So far, we have mainly focused on the short-term effect larp has on the experience of the larp itself. However, it is also relevant to explore the effect it can have on our off-game experiences of our own bodies. Overall, our naked bodies are only relevant in our private lives either as neutral (when we are bathing or changing, etc.), and in intimate situations. We often view them with critical, evaluating eyes, gauging our fitness or attractiveness. We rarely have opportunities for our naked bodies to take up space without being judged or evaluated. In larps, it is possible to create such a space, and to reap the benefits even after the larp is over.

The larp community consists of individuals with all sorts of body types, genders and sexualities. Acceptance of differences, and recognising people as they wish to be recognised, is a behavioral norm amongst most larpers, and an intolerance to any sort of -phobic or body-shaming comments is often written into the rules and policies of larps. This openness has made larp events ideal places to experience the ‘sauna effect’ on how we view our naked bodies. 

The ‘sauna effect’ is said to happen when you regularly go to spaces where people with a diversity of bodies are naked and relaxed, such as saunas or gym changing rooms. Working to become comfortable in these settings, and normalizing nudity in neutral and non-sexualised settings can have a positive effect on our self-image and mental health.  

The ‘sauna effect’ makes us feel that naked bodies are quite normal, that we can relax and be ourselves, that nakedness is not something to take much note about. However, being naked at larps can also have a completely different, but equally empowering, effect on how we view our own bodies. It can offer the opportunity for our naked bodies to take up space in dramatic and impressive ways, allowing us to feel powerful or otherworldly in our nakedness – a feeling that we rarely experience in everyday life. We can tell you from experience, that despite the risk of ending up scratched and bruised, running naked through the woods, screaming and cursing can be a surprisingly raw and healing experience.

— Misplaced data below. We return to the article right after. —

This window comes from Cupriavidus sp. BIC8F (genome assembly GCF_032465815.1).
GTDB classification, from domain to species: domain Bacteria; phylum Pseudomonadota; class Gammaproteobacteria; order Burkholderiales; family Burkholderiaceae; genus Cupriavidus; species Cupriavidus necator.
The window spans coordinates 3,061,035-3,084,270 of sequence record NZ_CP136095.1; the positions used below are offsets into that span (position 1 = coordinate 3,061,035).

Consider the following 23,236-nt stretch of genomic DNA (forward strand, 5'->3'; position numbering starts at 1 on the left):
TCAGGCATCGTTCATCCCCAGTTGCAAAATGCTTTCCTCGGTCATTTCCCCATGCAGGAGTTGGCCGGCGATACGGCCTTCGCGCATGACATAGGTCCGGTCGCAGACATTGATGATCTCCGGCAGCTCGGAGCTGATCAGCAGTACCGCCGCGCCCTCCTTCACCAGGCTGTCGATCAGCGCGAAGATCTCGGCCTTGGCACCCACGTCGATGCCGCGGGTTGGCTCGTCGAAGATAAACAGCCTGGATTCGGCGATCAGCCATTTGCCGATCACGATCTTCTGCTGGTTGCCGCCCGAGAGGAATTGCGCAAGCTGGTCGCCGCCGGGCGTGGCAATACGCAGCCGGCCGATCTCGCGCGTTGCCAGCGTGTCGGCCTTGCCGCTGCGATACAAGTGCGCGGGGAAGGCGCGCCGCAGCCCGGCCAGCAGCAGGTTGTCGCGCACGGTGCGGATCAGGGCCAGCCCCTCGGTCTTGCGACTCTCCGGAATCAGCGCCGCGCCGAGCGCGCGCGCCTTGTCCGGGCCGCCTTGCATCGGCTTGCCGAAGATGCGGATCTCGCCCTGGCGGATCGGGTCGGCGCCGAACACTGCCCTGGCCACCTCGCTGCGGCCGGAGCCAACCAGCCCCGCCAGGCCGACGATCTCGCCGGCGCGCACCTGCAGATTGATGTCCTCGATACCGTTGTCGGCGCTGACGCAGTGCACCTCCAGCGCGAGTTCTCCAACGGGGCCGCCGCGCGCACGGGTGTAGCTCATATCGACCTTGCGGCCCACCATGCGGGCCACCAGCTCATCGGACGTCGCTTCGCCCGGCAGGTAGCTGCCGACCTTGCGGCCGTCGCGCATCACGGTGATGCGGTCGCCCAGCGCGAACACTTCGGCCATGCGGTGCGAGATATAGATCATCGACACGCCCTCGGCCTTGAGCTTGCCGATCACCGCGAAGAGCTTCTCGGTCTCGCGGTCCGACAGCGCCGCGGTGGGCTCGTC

The Forbidden History (2018): Poland. Atropos Studios

Libertines (2019, 2020): Denmark. Atropos Studios and Julia Greip

Witches of Ästad Farm/Häxorna på Ästad Gård (2016, 2017, 2018): Sweden. Karin Edman & Alfhild Thörner.

This article has been reprinted with permission from the Solmukohta 2024 book. Please cite as:

Edman, Karin, and Julia Greip. 2024. “Naked at Nordic Larp.” In Liminal Encounters: Evolving Discourse in Nordic and Nordic Inspired Larp, edited by Kaisa Kangas, Jonne Arjoranta, and Ruska Kevätkoski. Helsinki, Finland: Ropecon ry.

Cover photo: From Witches of Ästad Farm.

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Karin Edman works full time with game culture for adults, and thus is one of few Swedish “professional larpers” with the privilege to have organized two of their dark and sapphic larps professionally. She runs a blog about larp theory and is published in several KP/SK books. They focus on queerness, physical experiences, disability, and body acceptance. Edman is a talented project lead and communicator with a master's degree in Library and Information Science. Pronouns are she/they interchangeably. Karin’s blog can be found at
Julia Greip (b. 1992) is a Swedish larper, writer, designer and organizer (best known for Pleasing Women, Stenrike and Libertines). The fine line (or long jump) between social realism and the sensually divine makes her tick. She is passionate about historical undergarments, meaningful eye contact and finding what truly connects people. She has a B.A. in behavioral sciences. She shares reflections on larp and other relevant subjects on the blog Flickers: